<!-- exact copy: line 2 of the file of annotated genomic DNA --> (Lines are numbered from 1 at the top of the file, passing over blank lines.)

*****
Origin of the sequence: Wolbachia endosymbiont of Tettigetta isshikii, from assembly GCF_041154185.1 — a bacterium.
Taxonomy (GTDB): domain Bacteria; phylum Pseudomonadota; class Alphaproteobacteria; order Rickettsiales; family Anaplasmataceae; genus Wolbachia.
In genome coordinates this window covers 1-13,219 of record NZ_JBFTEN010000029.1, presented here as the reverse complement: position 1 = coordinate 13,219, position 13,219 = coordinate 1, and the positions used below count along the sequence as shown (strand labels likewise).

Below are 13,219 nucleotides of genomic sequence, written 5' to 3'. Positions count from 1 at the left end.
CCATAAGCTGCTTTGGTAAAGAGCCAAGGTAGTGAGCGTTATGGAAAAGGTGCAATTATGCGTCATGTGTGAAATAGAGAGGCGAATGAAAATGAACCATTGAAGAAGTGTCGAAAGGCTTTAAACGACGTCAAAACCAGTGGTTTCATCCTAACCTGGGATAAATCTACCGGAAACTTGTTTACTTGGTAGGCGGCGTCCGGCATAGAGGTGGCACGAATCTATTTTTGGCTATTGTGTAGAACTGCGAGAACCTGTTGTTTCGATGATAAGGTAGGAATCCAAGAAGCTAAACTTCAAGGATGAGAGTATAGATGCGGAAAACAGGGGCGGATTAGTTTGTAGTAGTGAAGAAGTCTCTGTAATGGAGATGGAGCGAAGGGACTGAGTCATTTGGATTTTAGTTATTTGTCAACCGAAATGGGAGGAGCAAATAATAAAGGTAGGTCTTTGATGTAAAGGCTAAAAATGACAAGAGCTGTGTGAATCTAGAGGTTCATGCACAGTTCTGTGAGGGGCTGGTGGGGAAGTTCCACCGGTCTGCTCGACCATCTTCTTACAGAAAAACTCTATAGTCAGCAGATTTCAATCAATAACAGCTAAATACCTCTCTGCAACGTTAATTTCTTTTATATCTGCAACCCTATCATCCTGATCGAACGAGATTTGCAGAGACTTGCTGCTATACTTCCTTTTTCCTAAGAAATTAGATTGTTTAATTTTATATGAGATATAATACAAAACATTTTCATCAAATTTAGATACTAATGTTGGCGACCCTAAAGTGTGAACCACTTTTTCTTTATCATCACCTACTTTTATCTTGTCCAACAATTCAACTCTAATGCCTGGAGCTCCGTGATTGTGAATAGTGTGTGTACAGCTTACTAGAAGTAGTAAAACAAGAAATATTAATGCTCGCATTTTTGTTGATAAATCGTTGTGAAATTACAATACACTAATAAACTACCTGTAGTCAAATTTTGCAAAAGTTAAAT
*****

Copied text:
Taxonomy (GTDB): domain Bacteria; phylum Pseudomonadota; class Alphaproteobacteria; order Rickettsiales; family Anaplasmataceae; genus Wolbachia.